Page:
Meet Derick Phanord, 22, of 156 Cocoanut St. in Brentwood, arrested Monday and self confessed to tying his dog, Spike, later named Maximus, to a tree, dousing the dog with gasoline and setting him on fire. And sadly, despite heroic efforts, Maximus succumbed to his grievous injuries and died.
Wanting to get rid of his “vicious” dog, Derick Phanord led the pit bull mix up a wooded path about a block from his home, a plastic jug of gas in hand.
After tying Spike to a tree, “I poured the gasoline … on to the dog. Then I said a prayer for the dog, made the sign of the crucifix,” Phanord said, according to a written statement he made to police.
“I took the cigarette I was smoking and lit the gas that puddled on the ground. The gas caught on fire and the dog also caught on fire. I turned my back and walked away.”
This is what he confesses to, claiming as an excuse that the dog threatened his pregnant sister, tried to attack him and bit his pit bull puppy, Red.
In his confession, Phanord said his family demanded he get rid of Spike.
On the day of the burning, Phanord describes how Spike — later named Maximus by a vet who tried to save his life — “locked up” on the head of his pit bull puppy Red, tearing the dog’s eyelid. Phanord said he threw bleach and detergent on Spike and banged on the ground with a shovel in an attempt to make him let go of Red, according to his statement.
Later that day, Phanord torched Spike and left him to die, police said.
And after his confession he goes into court yesterday and proceeds to plead, ‘Not Guilty’!?!?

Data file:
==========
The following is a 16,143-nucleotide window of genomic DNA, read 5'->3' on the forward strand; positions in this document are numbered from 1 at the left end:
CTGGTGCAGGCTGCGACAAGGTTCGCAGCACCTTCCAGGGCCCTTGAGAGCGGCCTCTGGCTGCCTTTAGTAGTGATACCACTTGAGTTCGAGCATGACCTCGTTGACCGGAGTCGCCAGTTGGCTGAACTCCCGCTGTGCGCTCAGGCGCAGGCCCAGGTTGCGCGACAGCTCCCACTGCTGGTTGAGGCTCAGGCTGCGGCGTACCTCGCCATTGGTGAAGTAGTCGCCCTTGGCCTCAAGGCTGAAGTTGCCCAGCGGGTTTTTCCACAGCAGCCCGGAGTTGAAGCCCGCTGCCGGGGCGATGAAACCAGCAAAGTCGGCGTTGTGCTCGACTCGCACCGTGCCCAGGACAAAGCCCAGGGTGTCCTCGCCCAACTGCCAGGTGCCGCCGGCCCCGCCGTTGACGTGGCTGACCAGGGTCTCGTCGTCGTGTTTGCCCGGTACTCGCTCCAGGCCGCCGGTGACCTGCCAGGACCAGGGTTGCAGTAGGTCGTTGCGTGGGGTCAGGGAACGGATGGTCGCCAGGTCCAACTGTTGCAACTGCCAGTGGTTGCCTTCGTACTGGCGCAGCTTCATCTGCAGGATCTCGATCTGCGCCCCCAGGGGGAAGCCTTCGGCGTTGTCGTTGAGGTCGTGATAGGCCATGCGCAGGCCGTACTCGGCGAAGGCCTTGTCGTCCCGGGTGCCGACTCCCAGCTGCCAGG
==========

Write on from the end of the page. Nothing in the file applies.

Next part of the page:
He pleaded not guilty Tuesday in First District Court in Central Islip to aggravated cruelty to an animal and fourth-degree criminal possession of a weapon.
Phanord, who was held on $50,000 cash bail or bond, faces up to two years in prison on the felony cruelty charge.
I hope the judge and jury looks closely at the pictures of this poor dog, of what Phanord did to him and gives Phanord the same mercy he gave the dog when sentencing him!
The 2-year-old dog was discovered, still tied to the tree, on July 12 by a child who called 911. The dog suffered burns over 60 percent of his body and underwent several surgeries before dying on July 17.
Suffolk SPCA Chief Roy Gross said that in addition to burns, the dog had a broken palate. Officials are unsure how much time passed before the dog was found, but it could have been as long as two days. “I’ve been doing this since 1984,” Gross said. “This is one that will stick in my mind forever.”
SPCA officials took Red from Phanord’s home Tuesday, citing the dog’s untreated eye injury, and plan to put the puppy up for adoption. (Newsday)
This case has angered so many people and will change the way animal cruelty is handled in Suffolk County! It’s a sad legacy the Maximus leaves behind but if his cruel and horrendous death can finally make people see that we need to get tougher on these vile excuses for human beings that abuse innocent animals, then at least we can say that Maximus did not die in vain!!